Where the DP-470 excels is with its video decoding, which can handle DVD-Video, MPEG-1/2/4, JPEG picture CDs and its most touted feature, DivX and XviD digital video file decoding. This means if you have a collection of CDs or DVDs with DivX 3.11, 4 and 5 or XviD AVI movie files, the DP-470 will be able to play them back just like a regular DVD. The DVD drive will also accept DVD-RW, CD, CD+-R/RW discs as well as those containing MP3 and Ogg Vorbis audio files.

The DP-470 is very easy to set up, with a quick seven-step wizard taking you through all the fundamental connection options when it's first powered up. Once complete, the unit is truly ready to go, reinforcing the fact that there are very few options available for tweaking and tuning. The unit was connected to a display via SCART RGB and the graphical on-screen menu system was very easy to comprehend. Using the remote to switch between the four inputs of DVD, radio, video and TV it became evident very early that the DP-470 is a device well suited to those who do not like or need complications in their home theatre devices. With analog audio such as the radio, video or TV modes, virtually the only change you can make is to switch the sound output between stereo and Dolby ProLogic II modes.

With DVD-Videos the DP-470 will automatically detect and output Dolby Digital and DTS discs, as well as any DivX and XviD movie files that have Dolby Digital AC3 encoded soundtracks. Audio CDs and data discs with movie and music files are easily navigated with their file lists displayed on screen. Disc loading times are also quite impressive, with fast recognition of all but AVI movie file discs, which the unit would sometimes recognise only to reject at others.

Besides the rejection of an AVI movie disc that it had previously accepted, there were a few other quibbles with the DP-470 including the noisy disc tray mechanism and occasional display corruption. However the most noteworthy were the loud and annoying digital glitches heard when you skipped tracks forward and reverse on both audio and video discs. These glitches were heard as the unit attempted to playback the first few moments of the new track simultaneously. For instance, when skipping to a track on a CD you would hear a glitch and the song would begin a few seconds into the track, rather than cleanly from the beginning.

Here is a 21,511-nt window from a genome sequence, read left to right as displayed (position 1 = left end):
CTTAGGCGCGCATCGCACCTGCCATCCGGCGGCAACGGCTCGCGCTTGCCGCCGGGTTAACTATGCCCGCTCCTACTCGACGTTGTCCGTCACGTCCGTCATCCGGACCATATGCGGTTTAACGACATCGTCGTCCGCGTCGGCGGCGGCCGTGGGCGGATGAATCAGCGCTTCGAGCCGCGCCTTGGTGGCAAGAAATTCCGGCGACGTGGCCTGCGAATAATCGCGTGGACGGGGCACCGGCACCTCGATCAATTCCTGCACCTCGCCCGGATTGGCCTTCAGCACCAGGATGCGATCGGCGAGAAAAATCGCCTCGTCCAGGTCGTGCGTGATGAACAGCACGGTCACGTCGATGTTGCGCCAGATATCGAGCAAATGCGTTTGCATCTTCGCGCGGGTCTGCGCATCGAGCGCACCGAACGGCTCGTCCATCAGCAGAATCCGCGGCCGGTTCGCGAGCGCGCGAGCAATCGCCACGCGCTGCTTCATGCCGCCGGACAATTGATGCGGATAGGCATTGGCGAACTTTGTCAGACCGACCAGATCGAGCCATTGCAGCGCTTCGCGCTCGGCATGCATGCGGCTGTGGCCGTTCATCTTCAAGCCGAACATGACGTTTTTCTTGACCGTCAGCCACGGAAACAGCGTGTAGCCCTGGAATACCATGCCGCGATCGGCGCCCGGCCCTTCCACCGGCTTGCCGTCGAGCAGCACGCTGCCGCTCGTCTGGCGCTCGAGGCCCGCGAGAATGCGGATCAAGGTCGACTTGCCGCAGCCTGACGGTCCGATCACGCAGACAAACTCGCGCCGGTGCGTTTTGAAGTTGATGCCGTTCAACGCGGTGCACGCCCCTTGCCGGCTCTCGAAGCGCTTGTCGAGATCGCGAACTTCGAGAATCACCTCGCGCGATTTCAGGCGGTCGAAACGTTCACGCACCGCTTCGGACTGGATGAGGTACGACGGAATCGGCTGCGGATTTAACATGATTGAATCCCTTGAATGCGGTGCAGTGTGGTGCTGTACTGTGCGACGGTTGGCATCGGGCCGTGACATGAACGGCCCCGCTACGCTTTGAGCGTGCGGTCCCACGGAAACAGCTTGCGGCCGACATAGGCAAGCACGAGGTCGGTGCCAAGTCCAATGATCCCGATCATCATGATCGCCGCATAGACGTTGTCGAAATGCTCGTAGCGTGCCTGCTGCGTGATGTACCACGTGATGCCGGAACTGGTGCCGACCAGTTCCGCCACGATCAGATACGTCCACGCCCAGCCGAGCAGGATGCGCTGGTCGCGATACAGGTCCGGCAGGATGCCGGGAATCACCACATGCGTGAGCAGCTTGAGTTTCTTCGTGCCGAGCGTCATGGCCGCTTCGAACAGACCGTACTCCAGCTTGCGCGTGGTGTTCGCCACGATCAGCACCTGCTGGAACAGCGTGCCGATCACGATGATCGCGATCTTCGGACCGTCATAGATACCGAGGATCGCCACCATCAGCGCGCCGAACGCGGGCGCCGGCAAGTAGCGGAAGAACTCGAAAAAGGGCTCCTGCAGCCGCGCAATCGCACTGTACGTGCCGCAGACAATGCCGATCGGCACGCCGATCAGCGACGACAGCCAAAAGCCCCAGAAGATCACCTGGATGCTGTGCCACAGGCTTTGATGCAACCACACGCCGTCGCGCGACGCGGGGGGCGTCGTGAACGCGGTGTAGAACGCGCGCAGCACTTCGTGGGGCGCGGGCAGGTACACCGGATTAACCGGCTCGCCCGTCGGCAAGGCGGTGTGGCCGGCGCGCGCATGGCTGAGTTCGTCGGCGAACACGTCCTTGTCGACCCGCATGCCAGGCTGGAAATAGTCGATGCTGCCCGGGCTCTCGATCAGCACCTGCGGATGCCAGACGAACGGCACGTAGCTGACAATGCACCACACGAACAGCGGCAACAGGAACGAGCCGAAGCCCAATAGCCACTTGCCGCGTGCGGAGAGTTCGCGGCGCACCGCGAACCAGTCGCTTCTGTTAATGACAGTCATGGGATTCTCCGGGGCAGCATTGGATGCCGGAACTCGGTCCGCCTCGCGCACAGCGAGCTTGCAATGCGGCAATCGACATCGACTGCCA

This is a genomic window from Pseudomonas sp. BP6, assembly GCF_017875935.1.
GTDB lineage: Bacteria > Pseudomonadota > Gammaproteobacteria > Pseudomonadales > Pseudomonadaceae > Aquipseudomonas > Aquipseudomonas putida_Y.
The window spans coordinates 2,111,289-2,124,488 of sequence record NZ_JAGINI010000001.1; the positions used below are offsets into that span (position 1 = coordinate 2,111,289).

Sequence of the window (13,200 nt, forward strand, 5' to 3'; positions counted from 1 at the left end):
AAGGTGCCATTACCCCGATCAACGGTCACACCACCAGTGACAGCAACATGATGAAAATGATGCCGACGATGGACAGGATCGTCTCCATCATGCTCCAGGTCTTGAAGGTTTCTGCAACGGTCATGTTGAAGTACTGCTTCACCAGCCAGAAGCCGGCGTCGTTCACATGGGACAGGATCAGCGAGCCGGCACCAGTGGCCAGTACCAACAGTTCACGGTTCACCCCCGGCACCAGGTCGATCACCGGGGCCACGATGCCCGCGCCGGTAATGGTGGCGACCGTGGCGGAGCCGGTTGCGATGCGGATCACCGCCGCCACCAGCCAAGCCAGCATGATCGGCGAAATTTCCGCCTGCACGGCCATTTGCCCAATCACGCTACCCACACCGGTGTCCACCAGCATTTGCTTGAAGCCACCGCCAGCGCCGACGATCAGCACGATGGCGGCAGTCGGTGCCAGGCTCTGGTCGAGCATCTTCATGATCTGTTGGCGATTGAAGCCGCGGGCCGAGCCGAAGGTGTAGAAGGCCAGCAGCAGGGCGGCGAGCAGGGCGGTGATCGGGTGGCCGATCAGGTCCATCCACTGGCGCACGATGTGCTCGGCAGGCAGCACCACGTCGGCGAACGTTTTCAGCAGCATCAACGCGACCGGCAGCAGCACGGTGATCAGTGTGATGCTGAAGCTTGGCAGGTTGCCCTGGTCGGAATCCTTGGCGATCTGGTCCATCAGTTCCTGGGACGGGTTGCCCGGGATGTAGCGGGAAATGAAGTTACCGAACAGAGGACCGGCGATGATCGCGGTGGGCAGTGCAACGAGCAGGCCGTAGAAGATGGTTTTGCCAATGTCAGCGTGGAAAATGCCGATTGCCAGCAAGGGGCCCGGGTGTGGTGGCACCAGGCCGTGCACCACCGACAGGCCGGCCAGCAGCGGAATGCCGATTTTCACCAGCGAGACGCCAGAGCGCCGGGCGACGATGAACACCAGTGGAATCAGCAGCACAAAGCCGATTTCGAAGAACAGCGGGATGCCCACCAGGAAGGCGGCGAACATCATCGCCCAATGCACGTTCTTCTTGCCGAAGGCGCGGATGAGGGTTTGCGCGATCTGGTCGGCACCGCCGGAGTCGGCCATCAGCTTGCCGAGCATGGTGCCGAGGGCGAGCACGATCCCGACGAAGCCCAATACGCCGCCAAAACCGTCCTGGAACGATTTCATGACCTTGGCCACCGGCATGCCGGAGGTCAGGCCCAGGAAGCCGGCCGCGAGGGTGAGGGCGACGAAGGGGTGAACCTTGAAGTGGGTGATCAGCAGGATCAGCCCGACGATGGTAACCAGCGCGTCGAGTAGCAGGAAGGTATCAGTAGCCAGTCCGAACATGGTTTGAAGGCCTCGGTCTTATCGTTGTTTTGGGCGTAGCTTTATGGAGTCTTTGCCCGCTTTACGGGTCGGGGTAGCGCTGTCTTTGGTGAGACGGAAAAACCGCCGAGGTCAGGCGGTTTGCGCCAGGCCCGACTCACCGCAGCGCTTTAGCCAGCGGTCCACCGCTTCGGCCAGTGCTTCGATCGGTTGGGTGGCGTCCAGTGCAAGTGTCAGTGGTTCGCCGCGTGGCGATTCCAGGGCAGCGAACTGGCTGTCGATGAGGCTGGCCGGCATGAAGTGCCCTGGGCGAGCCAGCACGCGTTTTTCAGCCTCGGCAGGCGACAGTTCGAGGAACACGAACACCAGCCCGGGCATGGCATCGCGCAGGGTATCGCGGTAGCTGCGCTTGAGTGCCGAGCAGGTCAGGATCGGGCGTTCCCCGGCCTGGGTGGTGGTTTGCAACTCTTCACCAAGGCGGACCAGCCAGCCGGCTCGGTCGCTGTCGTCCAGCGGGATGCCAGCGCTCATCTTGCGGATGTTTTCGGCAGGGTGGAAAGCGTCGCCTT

Video performance was quite good, with the progressive scan providing sharp image quality, good resolution and colour. There were only the occasional traces of diagonal line weaving but even when present they did not interfere with the presentation too much. The 5 x 50 watt amplifier section has enough power to drive small and medium size speaker systems at moderate levels, but when pushed to the upper volume limits the output became scratchy and started to break up with distortion. Overall, its performance was well matched to its specifications and would be suitable for small room home theatre systems such as apartments.

The KiSS Technology DP-470 is a simple but well-featured DVD receiver, but suffers from a few minor issues that would distract the target market - the basic user - as well as those with higher expectations. Without these hiccups the system would be a joy to use even for the most technologically impaired. Its beauty is also firmly in the eye of the beholder.